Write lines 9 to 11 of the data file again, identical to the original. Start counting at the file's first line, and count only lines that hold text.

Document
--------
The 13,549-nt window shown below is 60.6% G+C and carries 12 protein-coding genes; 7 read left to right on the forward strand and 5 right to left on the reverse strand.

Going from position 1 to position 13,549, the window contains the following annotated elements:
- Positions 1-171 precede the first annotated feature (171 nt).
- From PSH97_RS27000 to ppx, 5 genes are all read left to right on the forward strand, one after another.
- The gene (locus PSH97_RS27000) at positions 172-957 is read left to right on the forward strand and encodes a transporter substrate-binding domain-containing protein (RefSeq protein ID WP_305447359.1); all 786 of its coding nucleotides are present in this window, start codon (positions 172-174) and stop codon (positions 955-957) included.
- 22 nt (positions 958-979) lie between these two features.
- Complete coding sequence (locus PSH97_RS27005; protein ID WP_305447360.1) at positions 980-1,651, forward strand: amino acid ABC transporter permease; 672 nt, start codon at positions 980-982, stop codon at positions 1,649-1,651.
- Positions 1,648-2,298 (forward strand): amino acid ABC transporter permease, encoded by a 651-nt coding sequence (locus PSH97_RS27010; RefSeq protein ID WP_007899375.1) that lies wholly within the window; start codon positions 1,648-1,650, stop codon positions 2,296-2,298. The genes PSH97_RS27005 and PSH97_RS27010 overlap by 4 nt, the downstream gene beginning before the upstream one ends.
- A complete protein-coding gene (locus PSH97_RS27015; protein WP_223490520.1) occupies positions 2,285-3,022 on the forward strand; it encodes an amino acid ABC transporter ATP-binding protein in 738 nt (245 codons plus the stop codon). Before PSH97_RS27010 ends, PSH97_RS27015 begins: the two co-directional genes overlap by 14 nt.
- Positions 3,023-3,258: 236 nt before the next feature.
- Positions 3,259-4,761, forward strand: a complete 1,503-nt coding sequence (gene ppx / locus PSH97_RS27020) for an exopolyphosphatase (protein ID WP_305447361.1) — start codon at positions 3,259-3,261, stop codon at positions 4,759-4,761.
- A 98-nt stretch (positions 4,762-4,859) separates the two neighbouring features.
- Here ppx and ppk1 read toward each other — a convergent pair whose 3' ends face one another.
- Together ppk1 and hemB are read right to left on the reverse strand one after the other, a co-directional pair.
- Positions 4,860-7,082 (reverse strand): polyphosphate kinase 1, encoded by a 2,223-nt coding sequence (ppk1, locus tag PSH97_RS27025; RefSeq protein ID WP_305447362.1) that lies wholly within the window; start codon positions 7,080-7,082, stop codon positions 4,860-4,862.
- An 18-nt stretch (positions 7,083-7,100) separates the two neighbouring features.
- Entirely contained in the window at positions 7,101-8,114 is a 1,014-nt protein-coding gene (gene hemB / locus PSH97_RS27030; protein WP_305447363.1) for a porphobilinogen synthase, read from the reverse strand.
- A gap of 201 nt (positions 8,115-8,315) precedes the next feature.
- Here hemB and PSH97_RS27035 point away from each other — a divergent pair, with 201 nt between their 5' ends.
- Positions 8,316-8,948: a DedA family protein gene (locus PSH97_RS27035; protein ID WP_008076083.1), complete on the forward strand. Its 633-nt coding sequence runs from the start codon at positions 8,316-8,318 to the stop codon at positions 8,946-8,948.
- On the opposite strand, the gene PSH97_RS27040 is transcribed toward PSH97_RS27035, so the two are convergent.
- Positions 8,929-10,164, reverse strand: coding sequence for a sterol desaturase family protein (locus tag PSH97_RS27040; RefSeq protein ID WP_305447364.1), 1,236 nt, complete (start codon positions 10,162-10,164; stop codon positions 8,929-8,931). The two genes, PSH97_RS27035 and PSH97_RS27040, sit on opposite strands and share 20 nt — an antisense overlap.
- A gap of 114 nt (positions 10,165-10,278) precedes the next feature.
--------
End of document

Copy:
- A complete protein-coding gene (locus PSH97_RS27015; protein WP_223490520.1) occupies positions 2,285-3,022 on the forward strand; it encodes an amino acid ABC transporter ATP-binding protein in 738 nt (245 codons plus the stop codon). Before PSH97_RS27010 ends, PSH97_RS27015 begins: the two co-directional genes overlap by 14 nt.
- Positions 3,023-3,258: 236 nt before the next feature.
- Positions 3,259-4,761, forward strand: a complete 1,503-nt coding sequence (gene ppx / locus PSH97_RS27020) for an exopolyphosphatase (protein ID WP_305447361.1) — start codon at positions 3,259-3,261, stop codon at positions 4,759-4,761.